The Hulu original film “Books of Blood” is a very strong and satisfying entry into what we can only hope will be a welcome Clive Barker renaissance.
Hulu’s Books of Blood undoes the work of a numerous mind-numbing Hellraiser sequels. Like Nia DeCosta’s new interpretation of Candyman (2021), Books of Blood will help to reinvigorate Clive Barker adaptations. This new venture into Clive Barker’s most famous and influential collection of short fiction returns one of the most celebrated masters of horror to his throne.
Fans of horror fiction know about the Books of Blood. Barker published the six-volume masterpiece between 1984 and 1986. Based on the success of his short fiction and novels, Barker was tagged as the next big thing in horror. He even earned Stephen King’s blessing.
Barker’s fiction presented a horror that was bloody, gruesome, erotic, and sensual. His work feels forbidden, dangerous. And Hulu’s BOOKS OF BLOOD works to encapsulate the most intriguing and exciting nuances of Barker’s short fiction.
Through its successes and exciting interpretation of a horror master, Books of Blood reminds us that Barker is a well of frightening material waiting to be adapted to the screen.
Like Creepshow (1982) and Trick ‘r Treat (2007), Books of Blood is an anthology film.
It follows three interconnected storylines and, in each narrative, we follow the characters to a terrible, inevitable fate.
These stories are everything a fan wants to see in a Clive Barker adaptation. The film brings The Books of Blood to life by being brave enough to tread new ground, while still paying the proper homage to Barker’s original volumes.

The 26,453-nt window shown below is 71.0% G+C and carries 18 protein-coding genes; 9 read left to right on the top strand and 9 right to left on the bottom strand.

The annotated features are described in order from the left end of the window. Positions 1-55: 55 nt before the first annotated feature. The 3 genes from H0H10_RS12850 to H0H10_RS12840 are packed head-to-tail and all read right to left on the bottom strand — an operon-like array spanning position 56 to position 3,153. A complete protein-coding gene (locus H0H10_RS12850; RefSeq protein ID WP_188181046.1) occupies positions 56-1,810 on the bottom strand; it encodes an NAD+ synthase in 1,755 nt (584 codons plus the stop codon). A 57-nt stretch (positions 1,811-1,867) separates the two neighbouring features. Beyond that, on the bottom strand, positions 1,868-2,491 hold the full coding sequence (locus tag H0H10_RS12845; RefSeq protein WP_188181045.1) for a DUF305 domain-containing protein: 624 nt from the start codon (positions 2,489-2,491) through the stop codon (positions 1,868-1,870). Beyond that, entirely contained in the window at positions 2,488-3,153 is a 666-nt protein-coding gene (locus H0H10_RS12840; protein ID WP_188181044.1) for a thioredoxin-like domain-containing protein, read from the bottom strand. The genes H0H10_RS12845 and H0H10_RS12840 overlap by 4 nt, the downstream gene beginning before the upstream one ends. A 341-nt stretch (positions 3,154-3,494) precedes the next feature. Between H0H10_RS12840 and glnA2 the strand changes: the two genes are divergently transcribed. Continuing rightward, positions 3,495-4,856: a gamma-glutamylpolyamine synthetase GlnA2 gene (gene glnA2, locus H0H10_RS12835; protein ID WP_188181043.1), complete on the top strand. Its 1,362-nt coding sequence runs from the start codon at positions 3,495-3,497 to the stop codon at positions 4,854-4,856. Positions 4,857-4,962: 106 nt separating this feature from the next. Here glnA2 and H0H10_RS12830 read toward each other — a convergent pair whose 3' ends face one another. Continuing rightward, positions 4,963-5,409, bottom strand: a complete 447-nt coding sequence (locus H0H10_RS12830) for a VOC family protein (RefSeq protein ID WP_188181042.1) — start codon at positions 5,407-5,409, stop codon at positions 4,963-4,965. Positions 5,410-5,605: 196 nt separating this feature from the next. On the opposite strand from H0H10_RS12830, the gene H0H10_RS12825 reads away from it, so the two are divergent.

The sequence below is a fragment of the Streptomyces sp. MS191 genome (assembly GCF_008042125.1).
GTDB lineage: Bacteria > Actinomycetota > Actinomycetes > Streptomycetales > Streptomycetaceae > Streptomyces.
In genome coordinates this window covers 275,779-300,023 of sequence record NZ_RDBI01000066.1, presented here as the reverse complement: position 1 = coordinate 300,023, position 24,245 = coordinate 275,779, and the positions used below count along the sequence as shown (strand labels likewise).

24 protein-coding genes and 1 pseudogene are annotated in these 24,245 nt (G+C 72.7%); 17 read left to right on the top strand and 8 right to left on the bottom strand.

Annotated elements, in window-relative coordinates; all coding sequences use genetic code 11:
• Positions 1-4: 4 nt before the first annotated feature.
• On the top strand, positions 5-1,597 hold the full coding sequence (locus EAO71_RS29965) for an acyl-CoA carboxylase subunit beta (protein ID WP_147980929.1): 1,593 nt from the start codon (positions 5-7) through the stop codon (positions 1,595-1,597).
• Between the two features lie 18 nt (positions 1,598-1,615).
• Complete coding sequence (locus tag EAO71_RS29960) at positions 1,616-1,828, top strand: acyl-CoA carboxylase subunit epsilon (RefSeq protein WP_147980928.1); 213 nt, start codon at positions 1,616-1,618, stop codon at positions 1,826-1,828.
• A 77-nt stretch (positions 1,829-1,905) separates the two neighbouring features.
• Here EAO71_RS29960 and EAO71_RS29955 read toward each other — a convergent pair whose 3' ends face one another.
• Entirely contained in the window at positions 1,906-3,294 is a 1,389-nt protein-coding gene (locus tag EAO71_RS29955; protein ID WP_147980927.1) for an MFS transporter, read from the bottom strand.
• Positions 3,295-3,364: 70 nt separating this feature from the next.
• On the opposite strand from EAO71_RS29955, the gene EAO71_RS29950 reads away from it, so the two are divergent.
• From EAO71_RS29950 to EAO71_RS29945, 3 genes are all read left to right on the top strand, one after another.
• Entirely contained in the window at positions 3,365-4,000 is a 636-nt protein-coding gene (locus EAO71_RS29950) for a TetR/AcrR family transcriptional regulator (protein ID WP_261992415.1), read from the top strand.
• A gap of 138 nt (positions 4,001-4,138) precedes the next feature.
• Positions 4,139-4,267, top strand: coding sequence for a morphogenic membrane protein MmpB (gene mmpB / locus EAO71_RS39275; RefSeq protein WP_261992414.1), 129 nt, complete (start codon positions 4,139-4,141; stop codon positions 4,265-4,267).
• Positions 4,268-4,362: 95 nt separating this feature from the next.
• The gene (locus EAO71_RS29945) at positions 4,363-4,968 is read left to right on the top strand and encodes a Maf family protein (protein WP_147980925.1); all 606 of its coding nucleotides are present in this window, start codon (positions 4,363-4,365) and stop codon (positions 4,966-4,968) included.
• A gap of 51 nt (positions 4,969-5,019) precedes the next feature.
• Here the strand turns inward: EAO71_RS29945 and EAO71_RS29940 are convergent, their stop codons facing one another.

Often, Barker’s characters are less than innocent. Many horror writers try to create a moral center for their stories. Barker often bucks this tradition. In most of his work, everyone is dirty or tainted. Books of Blood manages to portray these complex, often evil, characteristics without feeling overly grim and hopeless. The film balances horror, without diving into hopelessness. It’s sick and sinister, while still presenting a clever storyline that eschews heavy-handed plotting to create an interconnected story.
Moreover, the film feels like a callback to a different type of horror film.
There are moments and choices in Books of Blood that feel like the best horror mini-series and anthologies.
Tales from the Crypt (1989), Masters of Horror (2005), and Nightmares and Dreamscapes (2006) embody the beauty of short-form horror. Often, the horror genre (especially in film) is a sequel-machine. But some of the most enticing and exciting horror comes from short stories and films. The tales in Books of Blood are compact, impactful, and horrifying in all the right ways.
Books of Blood does have weaknesses. One of the stories suffers from an overlong exposition. Another seems to move far too quickly before reaching its climax. But these weaknesses aren’t anything that we haven’t seen before. The tight time constraints of anthology films have often driven certain sections to feel rushed or unbalanced.
However, the biggest complaint will come from Books of Blood loyalists who will be looking for a page-by-page adaption of The Midnight Meat Train, Dread, or In the Hills, the Cities.
In anticipation of this adaption, there are already a slew of articles speculating on what stories will be adapted. Those who spend too much time worried about accuracy of adaption risk missing a film that represents the range of Barker’s fiction.
With the Stephen King film resurgence, it was a matter of time before Barker was re-discovered and re-interpreted. And BOOKS OF BLOOD is exactly the type of adaptation we needed for Barker’s fiction. We can only hope for more excellent adaptations like this one of Barker’s numerous other, horrific works.